Ellis Richard Wilkinson was a butcher from Golden Square. He’d gotten married mere months after the declaration of World War One. As he reluctantly left his wife and young daughter at home, Ellis had no idea he was bidding them a final farewell.
Like many young farmers from the East Loddon district, James ‘Jim’ White took up the call to arms, serving his country by enlisting in World War One.
The war front became an unlikely home for men from a variety of occupations, even teachers.
Every day, every step was a constant reminder of the atrocity.
Along with all returned servicemen the scars of war were not always physically obvious. Eddie was reminded of his sacrifice every time he took a single step during the next fifty years of his life.
Private Arthur Humbert fought and tragically died in action only weeks before his brother George was set to leave for the battlefront himself.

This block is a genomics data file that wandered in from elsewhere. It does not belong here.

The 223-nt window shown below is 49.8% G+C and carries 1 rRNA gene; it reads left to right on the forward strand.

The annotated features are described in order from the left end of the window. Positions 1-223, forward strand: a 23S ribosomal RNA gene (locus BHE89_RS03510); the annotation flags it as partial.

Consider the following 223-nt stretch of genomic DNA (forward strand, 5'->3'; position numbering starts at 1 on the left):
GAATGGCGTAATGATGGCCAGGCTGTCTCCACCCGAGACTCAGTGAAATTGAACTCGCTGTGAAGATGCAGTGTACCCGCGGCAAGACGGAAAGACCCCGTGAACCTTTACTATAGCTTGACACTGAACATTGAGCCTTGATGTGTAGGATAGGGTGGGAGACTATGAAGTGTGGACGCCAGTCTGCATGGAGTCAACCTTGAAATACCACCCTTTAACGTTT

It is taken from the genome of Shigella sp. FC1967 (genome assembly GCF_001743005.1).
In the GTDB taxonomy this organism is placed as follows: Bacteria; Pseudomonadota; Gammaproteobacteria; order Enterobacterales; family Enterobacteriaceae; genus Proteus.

Private George Humbert was eager to serve his country in just as his younger brother, Arthur had.
Effie Garden was a capable nurse who was entrusted with jobs that women often were not permitted to undertake.
Nursing aboard a ship
When Kenneth Laird enlisted he was 26 and newly married to Mary Laird. Prior to enlisting, he was a farmer at Calivil who was well-known as a talented footballer for the Calivil Football Club and a long-distance runner. He was the fourth son of Donald and Isabell. His late father, Donald Craig Laird had been an East Loddon Shire councillor.
Charles Alfred Crapper of Tandarra served as a signaller, providing signals and communications between his company and the headquarters. He was part of ‘Jacka’s Mob’